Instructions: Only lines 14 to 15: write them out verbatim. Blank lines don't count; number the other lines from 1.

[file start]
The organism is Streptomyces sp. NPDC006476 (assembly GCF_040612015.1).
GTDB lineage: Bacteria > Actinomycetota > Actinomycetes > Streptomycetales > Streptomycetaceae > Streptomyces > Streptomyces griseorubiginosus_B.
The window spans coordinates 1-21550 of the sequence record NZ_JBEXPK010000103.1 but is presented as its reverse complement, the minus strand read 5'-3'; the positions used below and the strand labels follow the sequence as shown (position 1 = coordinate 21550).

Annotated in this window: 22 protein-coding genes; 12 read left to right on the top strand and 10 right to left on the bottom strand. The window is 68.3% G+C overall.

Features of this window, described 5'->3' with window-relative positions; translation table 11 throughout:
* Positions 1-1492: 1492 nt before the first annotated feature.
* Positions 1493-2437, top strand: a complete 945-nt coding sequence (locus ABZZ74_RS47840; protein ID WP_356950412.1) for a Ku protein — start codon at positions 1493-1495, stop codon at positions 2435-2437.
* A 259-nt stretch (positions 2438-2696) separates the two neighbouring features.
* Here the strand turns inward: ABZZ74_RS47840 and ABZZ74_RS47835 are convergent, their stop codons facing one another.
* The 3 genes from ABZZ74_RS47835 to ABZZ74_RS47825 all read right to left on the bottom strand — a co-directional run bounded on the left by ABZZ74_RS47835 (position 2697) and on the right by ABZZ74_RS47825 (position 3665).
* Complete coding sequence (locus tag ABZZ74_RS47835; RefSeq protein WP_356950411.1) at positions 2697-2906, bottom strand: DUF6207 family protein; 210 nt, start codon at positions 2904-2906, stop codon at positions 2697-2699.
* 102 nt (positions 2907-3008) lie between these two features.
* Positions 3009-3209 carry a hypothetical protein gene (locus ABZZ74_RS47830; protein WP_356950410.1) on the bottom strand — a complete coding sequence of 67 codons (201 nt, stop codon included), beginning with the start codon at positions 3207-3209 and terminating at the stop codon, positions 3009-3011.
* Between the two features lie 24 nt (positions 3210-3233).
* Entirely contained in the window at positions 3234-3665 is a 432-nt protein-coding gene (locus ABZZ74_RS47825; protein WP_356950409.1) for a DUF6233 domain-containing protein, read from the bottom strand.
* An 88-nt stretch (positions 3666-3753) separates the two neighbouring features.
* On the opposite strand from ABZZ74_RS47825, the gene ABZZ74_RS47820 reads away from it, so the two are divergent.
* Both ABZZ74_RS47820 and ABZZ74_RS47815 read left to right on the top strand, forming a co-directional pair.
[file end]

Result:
* Between the two features lie 24 nt (positions 3210-3233).
* Entirely contained in the window at positions 3234-3665 is a 432-nt protein-coding gene (locus ABZZ74_RS47825; protein WP_356950409.1) for a DUF6233 domain-containing protein, read from the bottom strand.